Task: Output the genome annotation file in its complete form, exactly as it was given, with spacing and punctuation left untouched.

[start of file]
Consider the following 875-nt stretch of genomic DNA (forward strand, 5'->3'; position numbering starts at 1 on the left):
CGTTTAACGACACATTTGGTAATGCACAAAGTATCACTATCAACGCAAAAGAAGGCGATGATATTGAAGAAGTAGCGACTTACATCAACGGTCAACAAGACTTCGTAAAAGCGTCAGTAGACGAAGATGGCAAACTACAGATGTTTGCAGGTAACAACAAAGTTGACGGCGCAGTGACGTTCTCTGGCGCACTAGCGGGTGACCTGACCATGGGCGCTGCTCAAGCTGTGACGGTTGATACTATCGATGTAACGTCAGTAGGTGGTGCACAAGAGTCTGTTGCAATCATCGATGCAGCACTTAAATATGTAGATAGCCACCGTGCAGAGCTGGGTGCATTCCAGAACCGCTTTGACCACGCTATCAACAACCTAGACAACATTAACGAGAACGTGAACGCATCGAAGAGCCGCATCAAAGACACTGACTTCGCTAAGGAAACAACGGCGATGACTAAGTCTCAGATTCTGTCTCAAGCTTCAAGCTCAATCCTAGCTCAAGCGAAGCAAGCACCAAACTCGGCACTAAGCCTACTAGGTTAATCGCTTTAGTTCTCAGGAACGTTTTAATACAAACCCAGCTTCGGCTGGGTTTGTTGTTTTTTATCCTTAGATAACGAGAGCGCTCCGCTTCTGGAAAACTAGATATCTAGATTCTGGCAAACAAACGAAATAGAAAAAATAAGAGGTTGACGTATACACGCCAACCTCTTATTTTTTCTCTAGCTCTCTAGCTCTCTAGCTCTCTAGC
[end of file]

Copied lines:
Consider the following 875-nt stretch of genomic DNA (forward strand, 5'->3'; position numbering starts at 1 on the left):
CGTTTAACGACACATTTGGTAATGCACAAAGTATCACTATCAACGCAAAAGAAGGCGATGATATTGAAGAAGTAGCGACTTACATCAACGGTCAACAAGACTTCGTAAAAGCGTCAGTAGACGAAGATGGCAAACTACAGATGTTTGCAGGTAACAACAAAGTTGACGGCGCAGTGACGTTCTCTGGCGCACTAGCGGGTGACCTGACCATGGGCGCTGCTCAAGCTGTGACGGTTGATACTATCGATGTAACGTCAGTAGGTGGTGCACAAGAGTCTGTTGCAATCATCGATGCAGCACTTAAATATGTAGATAGCCACCGTGCAGAGCTGGGTGCATTCCAGAACCGCTTTGACCACGCTATCAACAACCTAGACAACATTAACGAGAACGTGAACGCATCGAAGAGCCGCATCAAAGACACTGACTTCGCTAAGGAAACAACGGCGATGACTAAGTCTCAGATTCTGTCTCAAGCTTCAAGCTCAATCCTAGCTCAAGCGAAGCAAGCACCAAACTCGGCACTAAGCCTACTAGGTTAATCGCTTTAGTTCTCAGGAACGTTTTAATACAAACCCAGCTTCGGCTGGGTTTGTTGTTTTTTATCCTTAGATAACGAGAGCGCTCCGCTTCTGGAAAACTAGATATCTAGATTCTGGCAAACAAACGAAATAGAAAAAATAAGAGGTTGACGTATACACGCCAACCTCTTATTTTTTCTCTAGCTCTCTAGCTCTCTAGCTCTCTAGC